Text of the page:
MelbourneDAC2003 players and developers of immersive entertainment. To “TING” a game now means to explicitly deny and purposefully obscure its nature as a game, a task that has become increasingly difficult as immersive players grow more savvy about TING techniques. One of the most interesting post-Beast developments in the immersive genre has been the unusual TING methods devised by games that, unlike the Beast, do at first announce and publicize themselves as games (usually to attract a paying player base) and then, only later, try to destroy the game-reality boundaries. Electronic Art’s immersive Majestic, for instance, was launched in August 2001 with a huge amount of press and fanfare (not to mention an official name). A few days after the official start of Majestic, however, its registered players received an email announcing that the game had been postponed indefinitely due to an accidental fire at game headquarters. Players’ disappointment at this announcement evaporated, however, when phone calls and instant messages from an anonymous source began claiming that the Majestic fire was arson and part of a larger and dangerous conspiracy. Thus began the “real” game, which had cleverly destroyed everything that claimed to be a game in order to immerse players more credibly in its fictions. This erasure of any and all “metacommunication,” to use Gregory Bateson’s term for the frame markers that alert players to a game’s gameness, is an unusual development for the practice of play [2]. Historically, play has been defined in large part by its ability to signal a representational “space apart,” even if its boundaries were sometimes blurred or its consequences occasionally leaked into real life. Jay David Bolter and Richard Crusin, however, discuss in their 1999 book Remediation the long history in art and media practice of immersion through an “interfaceless interface” that seeks to “erase itself so that the user is no longer aware of confronting a medium, but instead stands in an immediate relationship to the contents of that medium” [4]. Immersive play clearly falls within this tradition, but I believe that it represents an unusually successful erasure that is unprecedented if not in aim, then in effect. The ubiquitous nature of contemporary networked multimedia technologies has created in society, arguably for the first time, an everyday environment whose interface is consistently and pervasively identical to one of its art forms. This close identity in design and function enables an immersive aesthetic in games like the Beast that is much more powerful and persuasive than the immersive efforts of the so many other arts that have previously attempted the interfaceless interface. IMMERSIVE VS. PERVASIVE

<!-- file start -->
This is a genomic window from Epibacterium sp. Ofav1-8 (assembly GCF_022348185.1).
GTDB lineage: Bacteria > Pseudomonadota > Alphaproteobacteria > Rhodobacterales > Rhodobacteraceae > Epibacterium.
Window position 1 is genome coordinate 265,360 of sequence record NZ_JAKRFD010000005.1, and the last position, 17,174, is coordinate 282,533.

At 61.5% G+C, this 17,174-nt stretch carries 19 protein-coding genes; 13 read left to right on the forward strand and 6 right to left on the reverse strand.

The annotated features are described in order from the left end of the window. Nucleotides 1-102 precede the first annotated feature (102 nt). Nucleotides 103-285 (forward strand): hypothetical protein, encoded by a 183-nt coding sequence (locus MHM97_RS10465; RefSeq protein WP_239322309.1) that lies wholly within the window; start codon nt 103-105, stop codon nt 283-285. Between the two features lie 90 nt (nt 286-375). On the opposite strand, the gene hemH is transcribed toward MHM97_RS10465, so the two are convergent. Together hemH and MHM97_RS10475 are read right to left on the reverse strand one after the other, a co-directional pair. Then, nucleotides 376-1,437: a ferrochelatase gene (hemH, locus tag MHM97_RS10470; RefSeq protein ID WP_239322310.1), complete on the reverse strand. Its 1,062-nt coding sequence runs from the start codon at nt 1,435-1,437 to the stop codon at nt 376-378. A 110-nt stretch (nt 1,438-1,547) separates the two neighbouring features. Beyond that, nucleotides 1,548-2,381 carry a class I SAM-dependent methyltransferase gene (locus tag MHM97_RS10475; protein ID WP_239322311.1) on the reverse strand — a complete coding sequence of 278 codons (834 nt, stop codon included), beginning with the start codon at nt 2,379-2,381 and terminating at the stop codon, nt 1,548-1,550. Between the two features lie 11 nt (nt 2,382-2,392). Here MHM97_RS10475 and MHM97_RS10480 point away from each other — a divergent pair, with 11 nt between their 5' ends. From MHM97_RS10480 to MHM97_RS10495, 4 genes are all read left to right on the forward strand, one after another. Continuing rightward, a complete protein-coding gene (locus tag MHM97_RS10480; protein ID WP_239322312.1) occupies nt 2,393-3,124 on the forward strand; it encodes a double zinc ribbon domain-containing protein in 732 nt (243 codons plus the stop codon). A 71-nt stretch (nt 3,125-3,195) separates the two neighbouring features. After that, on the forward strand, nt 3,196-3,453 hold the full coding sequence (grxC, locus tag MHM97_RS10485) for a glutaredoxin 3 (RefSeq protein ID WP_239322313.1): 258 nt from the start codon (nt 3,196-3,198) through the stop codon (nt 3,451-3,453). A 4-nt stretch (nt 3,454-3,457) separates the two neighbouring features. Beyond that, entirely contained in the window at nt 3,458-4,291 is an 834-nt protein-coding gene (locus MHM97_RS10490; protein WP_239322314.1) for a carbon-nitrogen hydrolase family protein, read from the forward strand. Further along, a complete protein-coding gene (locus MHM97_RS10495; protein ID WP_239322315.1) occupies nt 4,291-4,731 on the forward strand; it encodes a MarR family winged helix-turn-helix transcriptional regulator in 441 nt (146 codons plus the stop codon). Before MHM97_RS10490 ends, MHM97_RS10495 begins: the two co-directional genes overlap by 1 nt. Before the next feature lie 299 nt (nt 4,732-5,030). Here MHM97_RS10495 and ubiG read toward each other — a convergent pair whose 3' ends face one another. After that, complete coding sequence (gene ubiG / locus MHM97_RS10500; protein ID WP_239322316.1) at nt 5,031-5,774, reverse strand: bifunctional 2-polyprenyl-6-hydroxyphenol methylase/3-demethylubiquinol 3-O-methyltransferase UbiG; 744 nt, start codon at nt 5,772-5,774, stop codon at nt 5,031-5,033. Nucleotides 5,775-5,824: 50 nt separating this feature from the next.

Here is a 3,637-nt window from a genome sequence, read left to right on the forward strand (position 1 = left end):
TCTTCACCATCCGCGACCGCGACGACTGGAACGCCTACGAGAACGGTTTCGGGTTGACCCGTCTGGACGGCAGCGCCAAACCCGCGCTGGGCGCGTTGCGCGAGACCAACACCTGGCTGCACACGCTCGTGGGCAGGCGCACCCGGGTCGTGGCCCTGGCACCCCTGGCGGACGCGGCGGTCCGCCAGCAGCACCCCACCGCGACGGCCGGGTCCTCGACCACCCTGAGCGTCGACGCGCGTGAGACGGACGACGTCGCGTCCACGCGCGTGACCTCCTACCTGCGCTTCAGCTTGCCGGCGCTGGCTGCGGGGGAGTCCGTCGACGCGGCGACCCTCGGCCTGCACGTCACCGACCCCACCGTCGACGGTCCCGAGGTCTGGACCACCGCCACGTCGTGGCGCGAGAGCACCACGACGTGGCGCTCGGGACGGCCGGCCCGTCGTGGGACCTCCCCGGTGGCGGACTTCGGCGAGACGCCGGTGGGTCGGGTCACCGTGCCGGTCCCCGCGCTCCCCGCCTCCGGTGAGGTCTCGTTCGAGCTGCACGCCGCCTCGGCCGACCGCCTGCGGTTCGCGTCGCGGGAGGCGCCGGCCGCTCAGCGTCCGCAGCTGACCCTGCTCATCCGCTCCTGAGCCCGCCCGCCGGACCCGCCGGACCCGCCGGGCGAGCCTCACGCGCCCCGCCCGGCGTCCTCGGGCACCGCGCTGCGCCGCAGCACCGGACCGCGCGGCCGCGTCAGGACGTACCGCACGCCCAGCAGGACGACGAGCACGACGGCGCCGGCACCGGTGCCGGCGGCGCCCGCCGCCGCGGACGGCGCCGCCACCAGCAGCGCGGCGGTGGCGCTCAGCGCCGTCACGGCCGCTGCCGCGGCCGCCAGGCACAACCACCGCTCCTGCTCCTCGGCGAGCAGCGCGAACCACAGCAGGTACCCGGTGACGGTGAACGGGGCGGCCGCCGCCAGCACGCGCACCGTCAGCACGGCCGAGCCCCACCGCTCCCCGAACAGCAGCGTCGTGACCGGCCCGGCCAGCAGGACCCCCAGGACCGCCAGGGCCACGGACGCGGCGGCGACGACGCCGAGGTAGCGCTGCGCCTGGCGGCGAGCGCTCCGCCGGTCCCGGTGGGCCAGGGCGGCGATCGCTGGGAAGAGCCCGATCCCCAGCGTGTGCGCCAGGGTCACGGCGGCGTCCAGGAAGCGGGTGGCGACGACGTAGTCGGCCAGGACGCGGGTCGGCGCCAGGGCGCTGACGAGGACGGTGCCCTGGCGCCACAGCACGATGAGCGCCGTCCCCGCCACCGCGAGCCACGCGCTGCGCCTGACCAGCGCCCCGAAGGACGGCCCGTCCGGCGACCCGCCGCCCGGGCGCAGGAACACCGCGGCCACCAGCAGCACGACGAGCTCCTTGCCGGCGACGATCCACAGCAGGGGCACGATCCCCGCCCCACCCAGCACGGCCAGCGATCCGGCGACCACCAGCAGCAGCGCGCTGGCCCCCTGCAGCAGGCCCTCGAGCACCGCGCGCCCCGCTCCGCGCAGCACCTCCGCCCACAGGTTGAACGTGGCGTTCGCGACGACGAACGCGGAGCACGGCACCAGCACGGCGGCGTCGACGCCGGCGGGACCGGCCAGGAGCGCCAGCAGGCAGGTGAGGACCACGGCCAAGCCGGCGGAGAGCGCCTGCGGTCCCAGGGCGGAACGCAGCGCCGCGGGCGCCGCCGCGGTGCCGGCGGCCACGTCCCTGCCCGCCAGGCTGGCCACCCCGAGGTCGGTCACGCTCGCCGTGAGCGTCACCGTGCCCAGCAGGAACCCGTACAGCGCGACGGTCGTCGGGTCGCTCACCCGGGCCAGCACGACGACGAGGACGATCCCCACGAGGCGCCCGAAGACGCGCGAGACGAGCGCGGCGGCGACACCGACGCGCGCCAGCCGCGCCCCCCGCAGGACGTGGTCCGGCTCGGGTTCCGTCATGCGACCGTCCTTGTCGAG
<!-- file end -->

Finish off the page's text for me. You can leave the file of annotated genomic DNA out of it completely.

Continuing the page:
Given the immersive genre’s reliance on digital networks, we should ask: Could the dramatic modes of immersion and collective play associated with the Beast and its successors be achieved by other kinds of networked games? I would like to consider briefly the genre of mobile, pervasive gaming in order to argue that the effects I have described are so far unique to immersive games. Immersive entertainment, a primarily American phenomenon, is often elided with the pervasive gaming models that are currently popular in Europe and Asia. Pervasive entertainment, which combines Web fictions and multiplayer communities with mobile texting and

global positioning technology, includes the annual worldwide Nokia Game and Supafly and BotFighters, produced by Swedish game company It’s Alive. Despite the functional similarities between the two genres, however, the structure and rhetoric of European and Asian models of pervasive entertainment are fundamentally at odds with the immersive and collective goals of games like the Beast. Consider, for example, the mobile and massivelymultiplayer Nokia Game, which in November 2002 was played by more than a million people in 25 countries. Although the adventure-themed Nokia Game claims in press releases to “investigate the borders between fiction and reality,” it also promotes itself with the slogan: “In reality it’s a game” [35]. On one level, this statement emphasizes the location-based aspects of pervasive entertainment. The Nokia Game, like the Beast, is played “in reality,” that is, in everyday, real environments with players’ ordinary, everyday tools. On another level, however, this slogan also firmly positions the Nokia Game experience as a game; consider the paraphrase, “Really, it’s a game.” As opposed to the Beast, there is no real effort to disguise the game’s gameness. This is especially evident in the design of the digital documents associated with the Nokia Game, most of which prominently feature the Nokia logo, a link to “The Nokia Game” home page (with explicit objectives, rules and prizes clearly stated) and legal disclaimers. All of this peripheral information serves as a constant reminder that a game is being played. Another barrier to player immersion in the Nokia Game is its reliance on mini-flash games to advance plot and player status. These games, played on cell phones or the Web, have a symbolic diegetic meaning — for instance, a player manipulates an avatar through a flash environment to earn game world points that translate into game currency, or a player investigates a mystery by clicking on different parts of a 360-degree, traversable photographic image to “grab” objects and reveal popup information. This kind of symbolic interface clearly demarcates game from reality. The difference in player experience in the pervasive gaming vs. immersive entertainment can be summed up as the difference between interacting with a signifier (the Nokia Game) and its signified (the Beast). But what about the multi-player component of pervasive games? Does it produce immersive-like collectives? While many cooperative Web communities assemble annually around the Nokia Game to share hints, tips and archive game files, ultimately the collective activity is limited both by the design and rewards of the game. Unlike the Beast, there is no reason an individual couldn’t play the entire Nokia Game from start to finish, interacting but not collaborating with other players. Its scope in terms of the skills, time commitment and personal resources required are limited enough to make feasible a team of one. Meanwhile, with high-value prizes like expensive integrated digital equipment at stake, incentive for cooperation is inherently limited. Having considered the differences between immersive and pervasive gaming, I now would like to take a closer look at the effects of TING-based immersion and collective play on user agency and subjectivity. 113